Although Kelly provides ample statistics and historical evidence in support of her arguments, this is mainly a book about ideas. She is a brilliant, if controversial, expositor of John Locke, Adam Smith, and other grand theorists whose authority is often invoked by defenders of the “corporate aristocracy.” This is Kelly’s greatest contribution: getting her readers to rethink their assumptions about property, work, wealth, democracy, government, and business organizations like the corporation. Whether you agree with her or not, engaging her arguments is an invigorating and healthy exercise, highly recommended. Let’s think about these assumptions that have such defining force in our lives.

But even if you resonate with her perspective (I confess I find it “spot on”), the question is what to do about it. She provides some interesting ideas but changing a system is a tall order requiring a lot more analysis and strategy than this book can provide. I was sorry to read that she no longer believes, as she once did, that “voluntary change by progressive businesspeople would transform capitalism” (p. xii). Her efforts are invested in intellectual argument and in structural/legal changes. But without a renewal of personal and corporate ethics, of necessity voluntary, people will always game the system, no matter how “democratic” it is on paper. It is a both/and proposition, not an either/or. Ethical renewal and structural reforms.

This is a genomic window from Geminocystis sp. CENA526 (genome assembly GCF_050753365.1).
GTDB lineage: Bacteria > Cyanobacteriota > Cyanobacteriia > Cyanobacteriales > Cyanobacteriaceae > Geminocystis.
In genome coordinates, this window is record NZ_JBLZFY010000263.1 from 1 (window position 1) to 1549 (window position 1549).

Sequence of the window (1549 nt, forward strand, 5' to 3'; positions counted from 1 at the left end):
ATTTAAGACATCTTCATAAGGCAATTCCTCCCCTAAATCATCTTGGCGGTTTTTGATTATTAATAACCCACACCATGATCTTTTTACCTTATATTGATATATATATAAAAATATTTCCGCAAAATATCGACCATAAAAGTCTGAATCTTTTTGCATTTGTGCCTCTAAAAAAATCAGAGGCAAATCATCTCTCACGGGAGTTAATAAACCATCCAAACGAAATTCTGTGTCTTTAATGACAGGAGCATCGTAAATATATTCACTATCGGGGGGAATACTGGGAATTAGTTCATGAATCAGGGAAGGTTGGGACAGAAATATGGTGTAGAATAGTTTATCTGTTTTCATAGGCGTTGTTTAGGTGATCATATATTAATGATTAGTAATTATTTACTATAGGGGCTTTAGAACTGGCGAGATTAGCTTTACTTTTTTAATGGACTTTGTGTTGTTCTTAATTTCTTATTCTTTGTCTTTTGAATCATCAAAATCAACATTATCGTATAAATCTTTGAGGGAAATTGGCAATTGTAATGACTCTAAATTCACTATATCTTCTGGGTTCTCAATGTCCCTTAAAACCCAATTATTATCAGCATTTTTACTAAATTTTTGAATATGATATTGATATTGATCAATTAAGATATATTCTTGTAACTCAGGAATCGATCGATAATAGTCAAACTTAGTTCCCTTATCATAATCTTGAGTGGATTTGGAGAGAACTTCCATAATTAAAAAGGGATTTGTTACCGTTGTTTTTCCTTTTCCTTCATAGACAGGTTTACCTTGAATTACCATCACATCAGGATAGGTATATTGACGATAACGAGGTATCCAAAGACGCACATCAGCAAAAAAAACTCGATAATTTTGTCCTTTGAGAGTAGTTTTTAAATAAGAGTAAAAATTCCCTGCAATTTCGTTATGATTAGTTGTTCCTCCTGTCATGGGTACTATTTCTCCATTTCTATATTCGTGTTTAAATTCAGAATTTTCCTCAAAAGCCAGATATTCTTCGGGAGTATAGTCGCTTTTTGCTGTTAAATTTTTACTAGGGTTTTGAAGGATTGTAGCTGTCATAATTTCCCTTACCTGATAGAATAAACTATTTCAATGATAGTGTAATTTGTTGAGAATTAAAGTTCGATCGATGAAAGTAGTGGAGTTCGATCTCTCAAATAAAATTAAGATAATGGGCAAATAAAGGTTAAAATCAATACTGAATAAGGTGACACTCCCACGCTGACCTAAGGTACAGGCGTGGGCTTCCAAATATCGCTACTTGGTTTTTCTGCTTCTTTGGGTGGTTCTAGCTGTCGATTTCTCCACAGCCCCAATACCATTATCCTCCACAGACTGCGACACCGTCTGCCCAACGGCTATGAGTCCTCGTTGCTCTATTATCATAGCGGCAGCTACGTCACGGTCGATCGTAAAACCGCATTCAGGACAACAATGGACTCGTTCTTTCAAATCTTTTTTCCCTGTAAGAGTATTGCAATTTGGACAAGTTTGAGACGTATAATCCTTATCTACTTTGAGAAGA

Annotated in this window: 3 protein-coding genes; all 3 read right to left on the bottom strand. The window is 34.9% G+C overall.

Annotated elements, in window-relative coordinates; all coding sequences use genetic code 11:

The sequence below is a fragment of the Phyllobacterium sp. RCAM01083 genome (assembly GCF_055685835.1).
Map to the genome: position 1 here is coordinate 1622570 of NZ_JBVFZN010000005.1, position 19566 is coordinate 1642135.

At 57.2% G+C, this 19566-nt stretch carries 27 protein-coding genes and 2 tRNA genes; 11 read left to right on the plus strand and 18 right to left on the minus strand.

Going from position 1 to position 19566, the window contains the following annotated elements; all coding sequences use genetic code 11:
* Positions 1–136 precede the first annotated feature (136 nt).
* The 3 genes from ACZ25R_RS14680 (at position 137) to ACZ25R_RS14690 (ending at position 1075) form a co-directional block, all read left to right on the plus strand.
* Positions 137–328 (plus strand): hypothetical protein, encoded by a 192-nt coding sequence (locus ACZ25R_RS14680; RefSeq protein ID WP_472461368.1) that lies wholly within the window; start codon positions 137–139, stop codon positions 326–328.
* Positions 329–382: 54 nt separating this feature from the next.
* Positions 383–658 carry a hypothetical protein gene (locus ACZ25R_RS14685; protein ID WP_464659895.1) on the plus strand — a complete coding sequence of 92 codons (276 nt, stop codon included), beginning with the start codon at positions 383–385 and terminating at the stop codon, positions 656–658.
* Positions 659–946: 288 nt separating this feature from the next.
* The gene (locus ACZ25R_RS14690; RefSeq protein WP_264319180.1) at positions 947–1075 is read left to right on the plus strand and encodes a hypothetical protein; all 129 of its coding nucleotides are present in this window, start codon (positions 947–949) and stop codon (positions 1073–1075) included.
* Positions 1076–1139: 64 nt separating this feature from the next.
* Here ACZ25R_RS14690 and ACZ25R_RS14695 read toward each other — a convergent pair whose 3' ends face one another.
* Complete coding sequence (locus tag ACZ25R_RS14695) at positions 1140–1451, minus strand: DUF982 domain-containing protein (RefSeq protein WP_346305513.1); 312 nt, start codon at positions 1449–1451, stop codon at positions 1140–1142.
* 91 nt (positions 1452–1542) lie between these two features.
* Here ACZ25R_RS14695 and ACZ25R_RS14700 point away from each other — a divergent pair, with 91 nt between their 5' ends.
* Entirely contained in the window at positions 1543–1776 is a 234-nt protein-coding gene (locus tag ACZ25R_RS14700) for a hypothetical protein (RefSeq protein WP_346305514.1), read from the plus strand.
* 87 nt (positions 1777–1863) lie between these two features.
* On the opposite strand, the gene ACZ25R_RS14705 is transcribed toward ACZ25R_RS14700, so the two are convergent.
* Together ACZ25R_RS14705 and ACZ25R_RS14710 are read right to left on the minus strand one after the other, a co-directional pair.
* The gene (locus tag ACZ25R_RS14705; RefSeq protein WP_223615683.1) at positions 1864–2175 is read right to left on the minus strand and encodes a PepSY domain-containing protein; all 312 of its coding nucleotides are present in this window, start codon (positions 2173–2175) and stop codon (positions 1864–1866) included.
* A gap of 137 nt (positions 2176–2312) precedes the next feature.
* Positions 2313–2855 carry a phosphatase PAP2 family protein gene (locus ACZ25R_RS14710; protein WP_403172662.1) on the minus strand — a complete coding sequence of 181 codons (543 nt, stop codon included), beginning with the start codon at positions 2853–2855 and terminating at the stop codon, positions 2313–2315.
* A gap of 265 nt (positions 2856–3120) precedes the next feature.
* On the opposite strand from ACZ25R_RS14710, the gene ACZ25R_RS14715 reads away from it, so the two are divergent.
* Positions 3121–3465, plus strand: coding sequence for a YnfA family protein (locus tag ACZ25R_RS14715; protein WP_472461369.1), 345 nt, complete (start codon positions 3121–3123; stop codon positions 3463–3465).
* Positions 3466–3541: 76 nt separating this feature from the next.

Reviewed by David W. Gill

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On Mission and Leadership: A Leader to Leader Guide edited by Frances Hesselbein and Rob Johnston; San Francisco, Jossey-Bass, 2002; xii, 145 pp.

On Mission and Leadership brings together, under the auspices of the Peter Drucker Foundation, twelve essays from an impressive group of leaders. The overall message is that “the effective organization is built around mission — the reason for being — and effective leaders mobilize around and communicate mission at all times” (p. x). Warren Bennis’s essay on leadership in a knowledge era and on character is a superb contribution. A great interview with Body Shop founder and progressive business leader Anita Roddick, and chapters from “emotional intelligence” guru Daniel Goleman and consultant Patrick Lencioni, contribute not just variety but insight to the topic.

William Pollard of Service Master and David Lawrence of Kaiser Permanente contribute essays on mission-centered leadership that are worth the price of the book by themselves. I almost called up my nearby Kaiser Clinic to go in for a check-up after reading Lawrence! Dee Hock’s essay on “chaordic” leadership, Henry Mintzberg’s on “managing quietly” in which he deliciously debunks “management by barking around” bluster, and Robert Knowling’s closing chapter on “Why Vision Matters” are each full of wisdom.